Qedani Mahlangu could have toughed it out as Health Ombudsman Malegapuru Makgoba’s findings and recommendations are the first step in a series of now unfolding administrative, investigative and other processes. Her resignation letter, published by TimesLive, says the report “has not found any culpability on my part for the unfortunate loss of lives by the patients”. But she resigned; Gauteng Premier David Makhura told Wednesday’s media conference that she, like everyone else in the provincial cabinet, knew that if something goes profoundly wrong “you have to take direct accountability and not pass the buck to junior officials”.
When police killed 34 Marikana miners in August 2012, then police minister Nathi Mthethwa decided to ignore calls for his resignation, arguing that the Farlam commission of inquiry was yet to finalise its investigation. This was the refrain from many on the ANC benches on the countless occasions over some three years when the issue of accountability for the Marikana killings was raised in Parliament.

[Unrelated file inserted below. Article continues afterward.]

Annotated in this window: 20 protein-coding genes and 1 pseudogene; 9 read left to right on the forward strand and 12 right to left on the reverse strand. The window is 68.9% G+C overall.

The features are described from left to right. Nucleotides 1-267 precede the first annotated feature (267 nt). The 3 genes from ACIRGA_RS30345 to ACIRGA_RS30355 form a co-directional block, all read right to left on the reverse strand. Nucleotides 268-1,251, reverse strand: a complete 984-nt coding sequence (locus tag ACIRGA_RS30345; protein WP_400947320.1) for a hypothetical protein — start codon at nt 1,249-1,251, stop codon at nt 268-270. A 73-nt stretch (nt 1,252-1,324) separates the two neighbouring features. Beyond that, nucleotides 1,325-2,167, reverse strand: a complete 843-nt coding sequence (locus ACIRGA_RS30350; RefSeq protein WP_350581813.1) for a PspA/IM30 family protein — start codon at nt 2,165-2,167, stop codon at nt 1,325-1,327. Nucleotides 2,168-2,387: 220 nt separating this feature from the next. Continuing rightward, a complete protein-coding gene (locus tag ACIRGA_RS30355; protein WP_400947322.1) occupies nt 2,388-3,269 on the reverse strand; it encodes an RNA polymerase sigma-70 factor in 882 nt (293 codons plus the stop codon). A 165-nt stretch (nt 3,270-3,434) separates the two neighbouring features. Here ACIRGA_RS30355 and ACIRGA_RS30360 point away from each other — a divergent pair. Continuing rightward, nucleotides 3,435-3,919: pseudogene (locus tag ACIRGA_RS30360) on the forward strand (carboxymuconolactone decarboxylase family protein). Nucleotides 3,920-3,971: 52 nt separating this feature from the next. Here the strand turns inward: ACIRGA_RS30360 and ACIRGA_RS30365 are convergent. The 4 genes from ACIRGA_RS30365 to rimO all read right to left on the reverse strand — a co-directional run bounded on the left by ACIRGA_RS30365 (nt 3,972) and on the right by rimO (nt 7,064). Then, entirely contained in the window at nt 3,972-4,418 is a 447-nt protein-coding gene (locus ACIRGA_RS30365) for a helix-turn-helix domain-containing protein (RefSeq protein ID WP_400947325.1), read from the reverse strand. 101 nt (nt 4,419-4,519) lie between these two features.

Ultimately Mthethwa’s approach paid off, although he was moved to the arts and culture portfolio after the May 2014 elections. The Farlam commission equivocated after hearing testimony that the minister would have been informed for guidance of the SAPS top brass’s decision to go tactical on the eve of the Marikana killings.
“The commissions wishes to emphasise that it is not finding that such ‘guidance’ was given. It is, however, unable to find in the light of what has been said above to find positively in Minister Mthethwa’s favour on the point.”
There is a culture of sidestepping accountability and responsibility that is framed in legalistic language by those in power to remain in power. Processes must be allowed to unfold until the end. Innocence until the legal process finds otherwise. If government prescripts allow it, be it luxury hotel accommodation or chauffeur-driven transport, it can be done regardless of other imperatives like National Treasury calls for cost-cutting – or just basic common decency.